Dear Gentle Readers: Please join me today as I welcome Julie Klassen with a guest post in celebration of the release of her newest book The Innkeeper of Ivy Hill. Julie tells of visiting Bath this past September for the Jane Austen Festival and the joys of dressing the part – Regency-style – for both she and her husband Brian. Below her guest post is information on her book and how you can enter to win the giveaways.
A Jane Austen Promenade
by Julie Klassen
This year, for the first time, I attended the Jane Austen Festival in Bath, England. The festival, held every September, draws hundreds of Jane Austen fans (like me) to one of the biggest gatherings of Regency reenactors in the world.
On Saturday, my husband and I participated in the “Grand Regency Costumed Promenade.” The Bath Jane Austen Festival achieved the Guinness World Record for “The largest gathering of people dressed in Regency costumes” in 2009 at 409. The number rose up to 550 in 2014. Since Bath already holds the record, they did not try to set a new one this year. Instead, we paraded through the streets of this historic city simply to enjoy ourselves, honor Jane Austen, and entertain the hundreds of onlookers who lined the parade route—locals as well as tourists from all over the world. This was fine with me, because I was not terribly interested in setting a world record, but I was determined to dress my husband as Mr. Darcy, and knew this would be my best chance.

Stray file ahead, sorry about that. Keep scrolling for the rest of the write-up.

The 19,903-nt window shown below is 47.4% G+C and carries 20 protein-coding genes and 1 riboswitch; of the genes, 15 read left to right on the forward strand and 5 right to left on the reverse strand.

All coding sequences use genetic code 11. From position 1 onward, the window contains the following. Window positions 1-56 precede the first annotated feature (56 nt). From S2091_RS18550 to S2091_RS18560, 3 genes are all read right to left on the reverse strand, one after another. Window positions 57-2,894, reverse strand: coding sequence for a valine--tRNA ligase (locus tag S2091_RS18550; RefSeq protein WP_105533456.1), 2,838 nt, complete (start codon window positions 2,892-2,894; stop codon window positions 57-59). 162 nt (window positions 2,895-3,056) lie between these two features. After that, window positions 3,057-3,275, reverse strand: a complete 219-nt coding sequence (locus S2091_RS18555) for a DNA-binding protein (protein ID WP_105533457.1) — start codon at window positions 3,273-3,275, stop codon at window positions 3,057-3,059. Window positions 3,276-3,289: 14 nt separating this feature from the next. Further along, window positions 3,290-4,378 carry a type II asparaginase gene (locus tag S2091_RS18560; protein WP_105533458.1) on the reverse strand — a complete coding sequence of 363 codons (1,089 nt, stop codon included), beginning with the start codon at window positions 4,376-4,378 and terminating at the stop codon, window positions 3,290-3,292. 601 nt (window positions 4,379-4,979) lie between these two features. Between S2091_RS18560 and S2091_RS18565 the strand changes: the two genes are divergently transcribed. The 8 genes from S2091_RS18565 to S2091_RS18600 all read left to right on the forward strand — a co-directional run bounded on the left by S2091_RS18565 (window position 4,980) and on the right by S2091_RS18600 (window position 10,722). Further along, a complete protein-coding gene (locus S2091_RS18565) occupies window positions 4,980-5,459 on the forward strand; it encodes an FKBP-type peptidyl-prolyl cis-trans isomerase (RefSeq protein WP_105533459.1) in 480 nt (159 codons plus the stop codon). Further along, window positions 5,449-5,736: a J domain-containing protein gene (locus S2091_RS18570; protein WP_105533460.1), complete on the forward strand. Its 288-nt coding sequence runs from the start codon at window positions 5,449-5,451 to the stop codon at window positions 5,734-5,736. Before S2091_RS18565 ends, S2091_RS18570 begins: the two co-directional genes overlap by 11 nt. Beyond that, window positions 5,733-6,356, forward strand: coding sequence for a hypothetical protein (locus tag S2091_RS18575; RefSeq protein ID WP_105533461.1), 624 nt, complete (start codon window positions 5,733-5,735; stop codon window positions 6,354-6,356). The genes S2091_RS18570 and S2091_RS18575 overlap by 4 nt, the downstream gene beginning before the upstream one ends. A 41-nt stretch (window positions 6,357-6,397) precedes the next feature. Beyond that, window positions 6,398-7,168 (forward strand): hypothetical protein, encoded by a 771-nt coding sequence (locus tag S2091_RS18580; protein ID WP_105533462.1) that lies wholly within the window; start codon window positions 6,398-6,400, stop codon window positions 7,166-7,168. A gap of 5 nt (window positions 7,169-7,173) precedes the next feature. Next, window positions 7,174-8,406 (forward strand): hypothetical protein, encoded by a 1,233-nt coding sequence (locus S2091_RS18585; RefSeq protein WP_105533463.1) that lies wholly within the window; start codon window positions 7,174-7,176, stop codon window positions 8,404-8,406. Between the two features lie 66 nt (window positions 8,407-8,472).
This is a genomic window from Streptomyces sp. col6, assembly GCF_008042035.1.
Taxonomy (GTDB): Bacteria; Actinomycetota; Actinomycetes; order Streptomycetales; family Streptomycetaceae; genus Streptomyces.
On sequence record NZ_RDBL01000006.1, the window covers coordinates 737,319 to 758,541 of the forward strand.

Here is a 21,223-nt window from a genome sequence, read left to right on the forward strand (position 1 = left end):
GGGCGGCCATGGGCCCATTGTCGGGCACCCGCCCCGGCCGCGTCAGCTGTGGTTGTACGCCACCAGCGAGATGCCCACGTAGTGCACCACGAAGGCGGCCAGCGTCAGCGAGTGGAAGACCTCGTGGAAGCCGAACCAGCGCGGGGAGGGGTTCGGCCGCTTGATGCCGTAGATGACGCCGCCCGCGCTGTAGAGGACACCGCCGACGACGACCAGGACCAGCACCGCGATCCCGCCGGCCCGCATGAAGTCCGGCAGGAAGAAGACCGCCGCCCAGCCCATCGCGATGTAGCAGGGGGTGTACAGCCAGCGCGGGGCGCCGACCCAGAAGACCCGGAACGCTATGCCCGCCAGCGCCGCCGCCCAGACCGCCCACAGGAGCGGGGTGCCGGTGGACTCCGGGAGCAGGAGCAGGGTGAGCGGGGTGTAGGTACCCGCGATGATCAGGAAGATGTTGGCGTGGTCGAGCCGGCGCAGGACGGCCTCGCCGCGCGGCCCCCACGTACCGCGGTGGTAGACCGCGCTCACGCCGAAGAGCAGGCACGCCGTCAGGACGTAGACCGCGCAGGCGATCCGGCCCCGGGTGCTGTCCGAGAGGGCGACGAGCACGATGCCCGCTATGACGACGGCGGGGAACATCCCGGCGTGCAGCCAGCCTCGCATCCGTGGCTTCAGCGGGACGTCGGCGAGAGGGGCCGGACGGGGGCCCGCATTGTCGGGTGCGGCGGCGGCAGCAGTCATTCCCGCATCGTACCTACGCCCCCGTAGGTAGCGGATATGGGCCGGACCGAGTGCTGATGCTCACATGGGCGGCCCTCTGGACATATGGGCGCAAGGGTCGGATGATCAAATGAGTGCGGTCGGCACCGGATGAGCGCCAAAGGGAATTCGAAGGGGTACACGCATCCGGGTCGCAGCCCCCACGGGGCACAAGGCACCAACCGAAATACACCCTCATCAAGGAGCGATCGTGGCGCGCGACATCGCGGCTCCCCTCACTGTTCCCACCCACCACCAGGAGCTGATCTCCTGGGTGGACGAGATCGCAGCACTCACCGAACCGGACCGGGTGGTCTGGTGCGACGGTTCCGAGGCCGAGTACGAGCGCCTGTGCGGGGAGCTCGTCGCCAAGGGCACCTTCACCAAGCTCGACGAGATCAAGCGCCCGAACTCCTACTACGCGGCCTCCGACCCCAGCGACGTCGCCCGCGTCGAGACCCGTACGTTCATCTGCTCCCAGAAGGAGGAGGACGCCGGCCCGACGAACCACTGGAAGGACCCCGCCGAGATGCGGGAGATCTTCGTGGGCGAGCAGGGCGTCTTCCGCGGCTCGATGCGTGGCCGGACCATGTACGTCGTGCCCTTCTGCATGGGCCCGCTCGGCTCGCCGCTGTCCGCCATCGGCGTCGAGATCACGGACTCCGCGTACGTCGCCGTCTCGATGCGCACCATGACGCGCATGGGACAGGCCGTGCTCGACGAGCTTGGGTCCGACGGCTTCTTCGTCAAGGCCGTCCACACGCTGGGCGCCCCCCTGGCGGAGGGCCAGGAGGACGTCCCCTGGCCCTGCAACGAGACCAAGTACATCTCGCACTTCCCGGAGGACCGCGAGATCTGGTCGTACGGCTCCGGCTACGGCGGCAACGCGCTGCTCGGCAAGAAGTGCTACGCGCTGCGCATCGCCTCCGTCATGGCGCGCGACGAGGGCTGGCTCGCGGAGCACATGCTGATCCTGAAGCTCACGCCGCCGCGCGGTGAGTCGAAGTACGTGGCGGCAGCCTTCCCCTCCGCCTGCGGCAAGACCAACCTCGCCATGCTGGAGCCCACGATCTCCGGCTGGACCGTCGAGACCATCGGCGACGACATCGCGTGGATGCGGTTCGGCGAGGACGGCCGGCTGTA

Months ahead of time, we contacted an historical costume maker in England who has made similar gentleman’s attire. She sent us fabric swatches and I sent her Brian’s measurements. After some postal delays, we received the outfit. It did not fit Brian well at all at first—likely due to my poor measuring skills. But thankfully a friend-of-a-friend is a skilled seamstress, and she altered the pieces to fit Brian better. I also ordered Brian a top hat, gentlemen’s historically-accurate silk stockings, and pointy-toed shoes, which allowed him to dance at the ball better than he could in tall riding boots. You really can find almost anything online. He also wore his old Bell Ringer gloves. I didn’t bring any “how to tie a cravat” instructions, but thankfully another participant helped Brian tie his.
Brian’s cutaway frockcoat is a bit more Georgian in style than true Regency, which worked better with his build, though he had to add suspenders to keep up those high-waisted breeches.
And I want you to notice his long sideburns or “side-whiskers” as they were called, which he grew out to please me and look more the part of an early 19th century gentleman.
I wore my new bonnet and the spencer jacket I blogged about previously (made by Matti’s Millinery), over my gold gown (made by my niece), as well as gloves and reticule. I also brought a silk parasol. The style is not 100% historically accurate, but with rain in the forecast, I decided it was “better safe than sorry.”
And, unfortunately, it rained a LOT during the promenade, and I was very glad indeed to have the waterproof umbrella. The streets and paths we trod were wet and dirty and I saw several ladies with hems “six inches deep in mud,” to quote Pride and Prejudice. But rain or shine, it was an enjoyable time anyway.
Have you ever participated in a Regency costume party or reenactment?
What did you wear?
Please comment below about your own Regency fashion experiences and you will be entered into the random drawing for two giveaways! The winner will receive a $20 Teavana gift card and a package of four inspirational British romances from four different eras (The Innkeeper of Ivy Hill by Julie Klassen, A Haven on Orchard Lane by Lawana Blackwell, The Lost Heiress by Roseanna M. White, Not by Sight by Kate Breslin). Deadline is December 21st – the winner will be notified on December 22.